Wall Street was mixed as investors tried to position themselves for a Federal Reserve policy meeting next week as the latest expectations swung back to bets the central bank will stand pat on interest rates.

In 3.09pm trading in New York, the Dow Jones Industrial Average slipped 0.2 per cent. The Nasdaq Composite Index advanced 0.4 per cent. In 2.54pm trading, the Standard & Poor's 500 Index eked out a 0.03 per cent gain.

"It has been a zero conviction market, in line with fragile global sentiment," Michael Ingram, a strategist at BGC Partners in London, told Bloomberg.

"There is a lot of noise right now, mostly the result of central-bank policy uncertainty," said Ingram. "It seems that the view we need higher rates is gaining some traction, but at the same time we still have expectations of further easing in some countries. It's difficult to achieve a coordinated response. This policy disarray is one source of the volatility we are seeing."


US Treasuries rose, amid fresh bets the Fed won't raise rates during its two-day meeting beginning September 20. Benchmark 10-year notes climbed, pushing yields four basis points lower to 1.69 percent as of about 2.45pm in New York.

"More than rates, the curve shape has been consistent, and telling a strong story," Aaron Kohli, fixed-income strategist in New York at BMO Capital Markets , one of the 23 primary dealers that trade with the Fed, told Bloomberg. "Everyone thinks the Fed will be on hold forever."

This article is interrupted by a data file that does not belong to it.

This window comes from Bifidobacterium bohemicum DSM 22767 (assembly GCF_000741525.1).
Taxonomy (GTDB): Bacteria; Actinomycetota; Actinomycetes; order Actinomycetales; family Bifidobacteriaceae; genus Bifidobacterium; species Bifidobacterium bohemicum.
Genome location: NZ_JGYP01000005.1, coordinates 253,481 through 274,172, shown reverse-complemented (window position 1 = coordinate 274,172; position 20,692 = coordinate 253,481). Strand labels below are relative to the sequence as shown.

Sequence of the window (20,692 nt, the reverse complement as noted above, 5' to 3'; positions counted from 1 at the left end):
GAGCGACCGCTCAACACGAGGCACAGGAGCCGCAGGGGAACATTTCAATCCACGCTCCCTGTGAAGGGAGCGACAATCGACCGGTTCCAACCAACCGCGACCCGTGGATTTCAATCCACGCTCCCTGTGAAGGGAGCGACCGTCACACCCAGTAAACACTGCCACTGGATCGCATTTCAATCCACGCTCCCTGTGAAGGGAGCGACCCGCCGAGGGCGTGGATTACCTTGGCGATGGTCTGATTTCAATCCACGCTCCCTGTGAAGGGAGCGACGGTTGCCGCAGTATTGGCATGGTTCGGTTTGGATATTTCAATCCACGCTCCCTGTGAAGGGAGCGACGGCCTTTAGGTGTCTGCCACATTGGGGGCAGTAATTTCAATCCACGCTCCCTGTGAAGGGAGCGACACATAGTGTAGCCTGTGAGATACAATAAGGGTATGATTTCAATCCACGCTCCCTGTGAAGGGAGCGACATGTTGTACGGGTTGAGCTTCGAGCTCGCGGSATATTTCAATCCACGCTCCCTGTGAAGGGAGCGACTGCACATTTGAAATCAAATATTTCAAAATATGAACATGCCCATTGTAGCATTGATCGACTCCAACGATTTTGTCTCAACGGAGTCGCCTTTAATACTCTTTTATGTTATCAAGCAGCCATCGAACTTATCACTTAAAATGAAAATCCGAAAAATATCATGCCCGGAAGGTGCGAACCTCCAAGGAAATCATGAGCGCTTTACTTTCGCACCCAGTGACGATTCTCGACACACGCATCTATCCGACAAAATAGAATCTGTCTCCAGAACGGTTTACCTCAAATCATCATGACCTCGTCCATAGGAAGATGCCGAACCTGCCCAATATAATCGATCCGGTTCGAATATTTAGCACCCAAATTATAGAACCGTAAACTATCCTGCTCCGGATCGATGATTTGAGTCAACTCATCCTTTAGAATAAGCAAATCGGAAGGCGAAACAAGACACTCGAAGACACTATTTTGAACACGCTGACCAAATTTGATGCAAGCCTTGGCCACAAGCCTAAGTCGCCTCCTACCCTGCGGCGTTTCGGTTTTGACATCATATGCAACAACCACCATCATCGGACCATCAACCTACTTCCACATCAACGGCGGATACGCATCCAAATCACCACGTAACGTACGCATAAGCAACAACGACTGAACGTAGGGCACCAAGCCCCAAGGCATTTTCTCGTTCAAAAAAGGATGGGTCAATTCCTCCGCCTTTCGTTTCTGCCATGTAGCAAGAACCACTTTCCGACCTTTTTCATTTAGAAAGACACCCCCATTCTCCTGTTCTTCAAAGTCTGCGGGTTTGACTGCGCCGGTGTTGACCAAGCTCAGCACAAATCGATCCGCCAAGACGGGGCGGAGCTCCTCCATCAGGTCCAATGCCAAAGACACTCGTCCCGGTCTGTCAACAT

The Dow moved lower as slides in shares of American Express and those of IBM, each last down 1 percent and 2.7 per cent, outweighed gains in shares of Apple, trading 3.9 per cent higher recently.

Apple shares touched the highest level this year, amid indications of strong demand for its newly released iPhone 7. Meanwhile, rival Samsung is struggling with a recall of its Galaxy Note 7 phones after incidents of its batteries catching fire while charging.

"With the carriers telling Samsung owners that Samsung wants you to take your phone back into the store, well, people are going to look elsewhere," Longbow Research analyst Shawn Harrison told Reuters.

Monsanto's shares rose after Germany's Bayer agreed to buy the US seeds company in a deal worth about US$66 billion, the largest this year, but investors are concerned about regulatory hurdles.

More than rates, the curve shape has been consistent, and telling a strong story.


Bayer agreed to pay US$128 a share for Monsanto; the Leverkusen-based company first offered US$122 a share in May, then US$125 in July, and raised it to US$127.50 last week.

Closing is expected by the end of 2017, the companies said. Bayer said it agreed to a US$2 billion reverse antitrust break fee, "reaffirming its confidence that it will obtain the necessary regulatory approvals."

Investors aren't as confident. Monsanto shares traded 1 percent higher at US$107.20 as of 1.44pm in New York, after rising as high as US$107.75 earlier in the session. Bayer shares closed 0.7 per cent higher in Frankfurt.

"We expect significant antitrust and political hurdles and assign 50 per cent probability of deal completion," analysts at Sanford C Bernstein & Co said in a note, Bloomberg reported. "The market seems to agree."

In Europe, the Stoxx 600 Index ended the session with a decline of 0.1 per cent from the previous close. Germany's DAX index also slipped 0.1 per cent, while France's CAC 40 index fell 0.4 per cent. the UK's FTSE 100 Index rose 0.1 per cent.